Everyone should be accountable for data that they touch in the normal course of a company’s daily operations, but the sad fact is that no one really feels responsible for doing so because they usually do not make the connection between their lack of perfect data entry and the downstream effect on others such as on billing, sales or customer service.
Like the people in Flint Michigan whose water problem finally surfaced as a major catastrophe in 2015, a company’s data issues are often below the line in budget and concern until the issues created are catastrophic.
The “owner” of the data in question must reckon with the accountability for imperfect data. The owner usually argues that the data was created appropriately within the process where it originated but was transformed downstream by other users.
Here is where ownership and accountability come together.
True ownership of a data element means owning it throughout the process whether it is transformed or not. Accountability means that the owner will stand up, acknowledge their responsibility and fix the problems.
Since ownership and accountability lie at the heart of data quality.
Here are three things to check on within your organization to ensure that you have the right emphasis on ownership and accountability:
1. Identify Data Owners.
Do you have a list of all the data elements that are most important to your company?
Start with customer, but include elements like product, partner, install base, financial hierarchy, sales hierarchy, employee. Assign an “owner” to each of these elements.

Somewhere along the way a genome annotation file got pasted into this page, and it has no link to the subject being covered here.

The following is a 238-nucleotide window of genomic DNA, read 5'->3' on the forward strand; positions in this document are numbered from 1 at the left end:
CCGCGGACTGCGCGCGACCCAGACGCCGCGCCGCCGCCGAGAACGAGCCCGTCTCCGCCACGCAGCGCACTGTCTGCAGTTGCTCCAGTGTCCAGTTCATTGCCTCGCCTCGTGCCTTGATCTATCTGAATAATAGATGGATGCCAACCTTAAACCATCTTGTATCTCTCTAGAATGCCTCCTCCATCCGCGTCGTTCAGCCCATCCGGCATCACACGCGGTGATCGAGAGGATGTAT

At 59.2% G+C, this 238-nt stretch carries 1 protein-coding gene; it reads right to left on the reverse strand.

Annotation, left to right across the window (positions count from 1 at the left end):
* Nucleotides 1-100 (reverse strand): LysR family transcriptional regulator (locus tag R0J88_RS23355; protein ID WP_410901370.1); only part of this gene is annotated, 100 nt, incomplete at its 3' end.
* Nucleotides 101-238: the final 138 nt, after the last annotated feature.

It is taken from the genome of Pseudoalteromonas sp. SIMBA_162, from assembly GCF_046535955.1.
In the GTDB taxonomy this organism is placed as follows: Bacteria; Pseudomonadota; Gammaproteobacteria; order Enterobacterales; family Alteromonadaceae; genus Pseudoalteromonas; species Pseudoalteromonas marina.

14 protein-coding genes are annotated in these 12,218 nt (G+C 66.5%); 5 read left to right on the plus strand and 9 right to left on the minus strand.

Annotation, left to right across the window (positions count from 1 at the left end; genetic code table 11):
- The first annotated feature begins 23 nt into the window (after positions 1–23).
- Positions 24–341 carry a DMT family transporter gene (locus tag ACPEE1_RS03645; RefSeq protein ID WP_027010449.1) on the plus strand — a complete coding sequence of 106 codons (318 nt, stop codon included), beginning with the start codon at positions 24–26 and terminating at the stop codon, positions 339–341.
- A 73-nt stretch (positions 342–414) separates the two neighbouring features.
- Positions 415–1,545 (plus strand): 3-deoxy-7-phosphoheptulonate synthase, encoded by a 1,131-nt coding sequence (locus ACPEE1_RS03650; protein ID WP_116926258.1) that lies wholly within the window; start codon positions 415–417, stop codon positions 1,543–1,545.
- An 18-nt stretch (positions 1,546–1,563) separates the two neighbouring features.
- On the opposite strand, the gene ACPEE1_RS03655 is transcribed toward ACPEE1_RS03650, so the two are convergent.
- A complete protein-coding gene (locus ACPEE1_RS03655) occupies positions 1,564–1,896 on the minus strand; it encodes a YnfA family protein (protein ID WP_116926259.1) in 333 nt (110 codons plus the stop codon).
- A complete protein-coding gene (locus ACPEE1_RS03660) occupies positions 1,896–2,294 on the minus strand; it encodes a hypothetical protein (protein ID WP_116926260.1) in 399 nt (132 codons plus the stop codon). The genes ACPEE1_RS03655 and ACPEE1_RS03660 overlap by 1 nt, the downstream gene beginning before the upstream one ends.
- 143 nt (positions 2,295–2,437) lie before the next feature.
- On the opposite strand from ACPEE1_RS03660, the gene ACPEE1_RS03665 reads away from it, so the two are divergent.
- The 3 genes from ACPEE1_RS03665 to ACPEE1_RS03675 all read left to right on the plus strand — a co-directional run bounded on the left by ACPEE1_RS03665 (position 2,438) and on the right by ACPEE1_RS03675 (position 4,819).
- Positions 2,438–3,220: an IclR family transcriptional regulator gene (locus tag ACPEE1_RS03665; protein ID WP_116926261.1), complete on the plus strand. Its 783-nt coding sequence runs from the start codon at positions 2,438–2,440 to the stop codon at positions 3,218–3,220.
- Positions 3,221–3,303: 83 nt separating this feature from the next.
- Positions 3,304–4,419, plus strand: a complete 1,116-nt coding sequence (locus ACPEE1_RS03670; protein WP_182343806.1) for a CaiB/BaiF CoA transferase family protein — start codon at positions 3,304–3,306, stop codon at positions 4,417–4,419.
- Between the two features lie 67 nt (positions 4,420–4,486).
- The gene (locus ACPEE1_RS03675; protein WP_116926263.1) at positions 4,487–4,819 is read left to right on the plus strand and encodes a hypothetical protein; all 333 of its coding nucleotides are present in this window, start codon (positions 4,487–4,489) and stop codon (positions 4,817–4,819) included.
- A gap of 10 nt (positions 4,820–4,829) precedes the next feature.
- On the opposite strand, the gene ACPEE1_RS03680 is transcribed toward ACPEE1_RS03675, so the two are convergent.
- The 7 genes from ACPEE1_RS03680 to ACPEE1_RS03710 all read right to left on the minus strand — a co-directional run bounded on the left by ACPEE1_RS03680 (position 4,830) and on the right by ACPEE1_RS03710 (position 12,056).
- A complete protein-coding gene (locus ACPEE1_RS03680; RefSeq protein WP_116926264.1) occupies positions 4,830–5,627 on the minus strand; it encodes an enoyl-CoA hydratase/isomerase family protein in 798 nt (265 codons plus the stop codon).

2. Identify Roles and Responsibilities.
With the list of data elements in hand, who is the person responsible for the well being of that data element?
Responsibility for that data element should include the budget to get and keep the data clean, the process that creates the data element and the metrics that measure the quality level of the element.
In addition, the responsibility for this data element should also include collaborative handoffs of data from one process to another.
In other words, if you are responsible for the creation of “customer,” you should also be responsible for how “customer” information flows from your process into the next – for example from sales that creates a “customer” record to finance that processes an order.
3. Manage data with data.
This is the point that counts. With owners in place and the data flow through a functional process well documented and agreed to, the next step is to ensure that you keep the data flowing efficiently.
That means that you need metrics.
Just as the foreman on a manufacturing line monitors the process for developing a car, someone must monitor the flow of data from one point in the process to the next. Most data errors are caused or identified at the points within a process where one application or one process hands off to another.
Just as in a relay race, the passing of the baton is the most important single task to get right if you hope to win the race. That’s why metrics for duplication, completeness and consistency are so important at these junctures.
Although your data assets may not have an official certificate of ownership, you can ensure that you have the processes and the people in place to make ownership real for those who depend on the data quality in your company’s systems. And with ownership comes true accountability.